Amid an acute shortage of humanitarian supplies for the thousands of Rohingya arriving every day in Bangladesh, having fled violence in Myanmar, the United Nations Children's Fund (UNICEF) is undertaking a “massive” scale-up of its emergency operations to ensure that those most vulnerable are not endangered further.
Up to 400,000 Rohingyas have been sheltering in Bangladesh since violence erupted across the border in Myanmar's northern Rakhine state in end-August and, according to preliminary estimates, about 60 per cent of them are children.
“Conditions on the ground place children at high risk of water-borne disease. We have a monumental task ahead of us to protect these extremely vulnerable children.”
In its response, the UN agency has been dispatching trucks filled with emergency water, sanitation and hygiene supplies to Cox's Bazar (located near the Bangladesh-Myanmar border), with a steady stream of supplies in the pipeline for the coming days and weeks.
Supplies include detergent powder, soap, and pitchers and jugs for storing water, along with nappies, sanitary napkins, towels and sandals.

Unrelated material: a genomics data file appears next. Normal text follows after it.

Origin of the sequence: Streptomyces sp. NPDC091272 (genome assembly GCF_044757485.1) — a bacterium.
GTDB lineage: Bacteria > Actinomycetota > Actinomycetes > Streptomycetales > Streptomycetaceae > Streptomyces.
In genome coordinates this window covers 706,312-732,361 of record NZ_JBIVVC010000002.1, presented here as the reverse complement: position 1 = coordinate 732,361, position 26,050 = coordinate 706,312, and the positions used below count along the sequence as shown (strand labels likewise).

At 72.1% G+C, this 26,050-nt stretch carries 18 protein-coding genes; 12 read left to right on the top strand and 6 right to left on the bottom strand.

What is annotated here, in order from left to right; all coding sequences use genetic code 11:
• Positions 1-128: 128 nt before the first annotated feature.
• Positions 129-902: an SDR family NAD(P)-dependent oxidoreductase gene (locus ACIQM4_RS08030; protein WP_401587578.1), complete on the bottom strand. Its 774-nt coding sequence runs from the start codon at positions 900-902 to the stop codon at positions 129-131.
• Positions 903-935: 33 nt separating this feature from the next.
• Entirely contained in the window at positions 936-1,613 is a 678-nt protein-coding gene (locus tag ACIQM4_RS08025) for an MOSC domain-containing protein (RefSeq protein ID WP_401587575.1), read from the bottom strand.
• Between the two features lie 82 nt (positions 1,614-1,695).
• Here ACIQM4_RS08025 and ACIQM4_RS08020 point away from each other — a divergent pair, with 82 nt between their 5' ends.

UNICEF is also supporting the Department of Public Health Engineering with water treatment plants and carriers, and is working with partners on the ground to install and rehabilitate tube wells.
“These items are part of a first wave of supplies that will massively scale-up our emergency response to the growing number of Rohingya children in Bangladesh,” Mr. Beigbeder added, noting that UNICEF has appealed for $7.3 million to provide emergency support to Rohingya children over the next four months.
Yesterday, speaking at a press conference, United Nations Secretary-General António Guterres reiterated his call on Myanmar authorities to suspend military action, end the violence and recognize the right of return of all those who had to leave the country.
He also underscored his call for “an effective action plan” to address the root causes of the situation, which he said had been left to fester for decades and has now escalated beyond Myanmar's borders, destabilizing the region.